On June 28, 2011, in a much anticipated decision, a panel of the United States Court of Appeals for the Seventh Circuit, in In re River Road Hotel Partners, LLC, affirmed a decision of the Bankruptcy Court for the Northern District of Illinois, Eastern Division, holding that a plan of reorganization providing for a sale of encumbered assets may not be confirmed over the objection of a debtor’s secured creditors, where the secured creditors were denied the right to credit bid at the auction of their collateral. The Seventh Circuit’s decision represents a significant victory for secured lenders.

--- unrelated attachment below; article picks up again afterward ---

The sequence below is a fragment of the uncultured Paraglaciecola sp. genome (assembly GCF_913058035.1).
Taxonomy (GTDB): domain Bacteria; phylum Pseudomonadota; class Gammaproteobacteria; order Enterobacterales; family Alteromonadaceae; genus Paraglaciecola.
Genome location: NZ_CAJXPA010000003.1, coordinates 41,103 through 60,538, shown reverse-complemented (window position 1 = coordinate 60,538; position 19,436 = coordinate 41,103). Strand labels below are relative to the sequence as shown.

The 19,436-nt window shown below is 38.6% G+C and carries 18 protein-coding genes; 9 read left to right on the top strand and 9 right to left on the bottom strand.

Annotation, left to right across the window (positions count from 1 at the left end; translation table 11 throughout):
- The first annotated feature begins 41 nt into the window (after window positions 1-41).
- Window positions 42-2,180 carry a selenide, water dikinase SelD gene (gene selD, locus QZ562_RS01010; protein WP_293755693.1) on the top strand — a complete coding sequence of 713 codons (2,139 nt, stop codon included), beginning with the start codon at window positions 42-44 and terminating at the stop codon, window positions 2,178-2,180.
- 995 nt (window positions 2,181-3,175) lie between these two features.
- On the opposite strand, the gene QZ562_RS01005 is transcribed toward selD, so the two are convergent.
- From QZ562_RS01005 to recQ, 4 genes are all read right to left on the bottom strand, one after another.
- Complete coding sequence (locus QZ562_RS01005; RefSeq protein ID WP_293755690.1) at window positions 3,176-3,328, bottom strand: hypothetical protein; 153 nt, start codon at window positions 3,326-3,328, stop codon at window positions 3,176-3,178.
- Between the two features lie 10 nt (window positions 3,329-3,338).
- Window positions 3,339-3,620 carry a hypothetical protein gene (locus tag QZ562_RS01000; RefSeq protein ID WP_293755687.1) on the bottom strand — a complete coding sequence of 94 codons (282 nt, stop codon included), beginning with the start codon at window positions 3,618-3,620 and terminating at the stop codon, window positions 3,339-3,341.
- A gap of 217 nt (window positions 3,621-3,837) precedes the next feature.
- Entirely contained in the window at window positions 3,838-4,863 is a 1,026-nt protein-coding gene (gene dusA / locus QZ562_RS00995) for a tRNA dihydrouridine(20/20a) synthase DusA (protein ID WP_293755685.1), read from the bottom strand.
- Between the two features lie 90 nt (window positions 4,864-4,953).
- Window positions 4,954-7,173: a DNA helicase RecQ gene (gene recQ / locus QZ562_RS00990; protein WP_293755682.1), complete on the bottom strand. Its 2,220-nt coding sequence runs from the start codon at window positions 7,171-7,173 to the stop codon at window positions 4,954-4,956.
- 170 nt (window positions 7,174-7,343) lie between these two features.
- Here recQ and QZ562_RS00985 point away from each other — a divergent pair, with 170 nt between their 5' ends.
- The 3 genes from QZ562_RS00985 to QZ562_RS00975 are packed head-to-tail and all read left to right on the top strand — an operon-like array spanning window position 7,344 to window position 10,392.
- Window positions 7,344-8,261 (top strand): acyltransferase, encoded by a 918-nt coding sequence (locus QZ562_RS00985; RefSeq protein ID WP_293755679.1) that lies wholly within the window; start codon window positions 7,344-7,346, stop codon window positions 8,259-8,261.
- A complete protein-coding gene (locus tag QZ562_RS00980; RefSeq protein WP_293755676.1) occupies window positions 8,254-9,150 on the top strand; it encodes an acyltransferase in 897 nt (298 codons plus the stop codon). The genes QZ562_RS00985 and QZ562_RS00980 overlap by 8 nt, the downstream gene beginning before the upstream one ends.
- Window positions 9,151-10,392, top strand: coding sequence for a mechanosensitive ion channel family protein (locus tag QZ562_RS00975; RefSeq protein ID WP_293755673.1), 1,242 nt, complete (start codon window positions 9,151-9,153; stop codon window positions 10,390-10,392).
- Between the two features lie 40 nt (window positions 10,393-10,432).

The Seventh Circuit’s opinion stands in direct contrast to two fairly recent opinions of the Third and Fifth Circuits, both of which held that sales of collateral pursuant to plans of reorganization do not need to provide secured creditors the right to credit bid if the secured creditors are provided the “indubitable equivalent of their secured claims. In In re Pacific Lumber Co., the Fifth Circuit confirmed a plan of reorganization that denied a group of secured noteholders their asserted right to credit bid at a private judicial sale of certain timberland that was subject to the secured creditors’ liens. Consistent with the Fifth Circuit’s reasoning in Pacific Lumber, in In re Philadelphia Newspapers, LLC, a split panel of the Third Circuit approved the debtors’ bid procedures that did not permit secured creditors to credit bid at an auction of substantially all of the company’s assets conducted pursuant to the debtors’ plan of reorganization. Circuit Judge Thomas L. Ambro (a noted former bankruptcy practitioner) issued a lengthy dissenting opinion in that case, which was heavily cited with approval in River Road, rejecting the majority’s conclusions that the plain meaning of the Bankruptcy Code required the result reached, and concluding that the Bankruptcy Code mandates that secured creditors have the right to credit bid in chapter 11 plan sales. In River Road, Judge Ambro’s reasoning carried the day.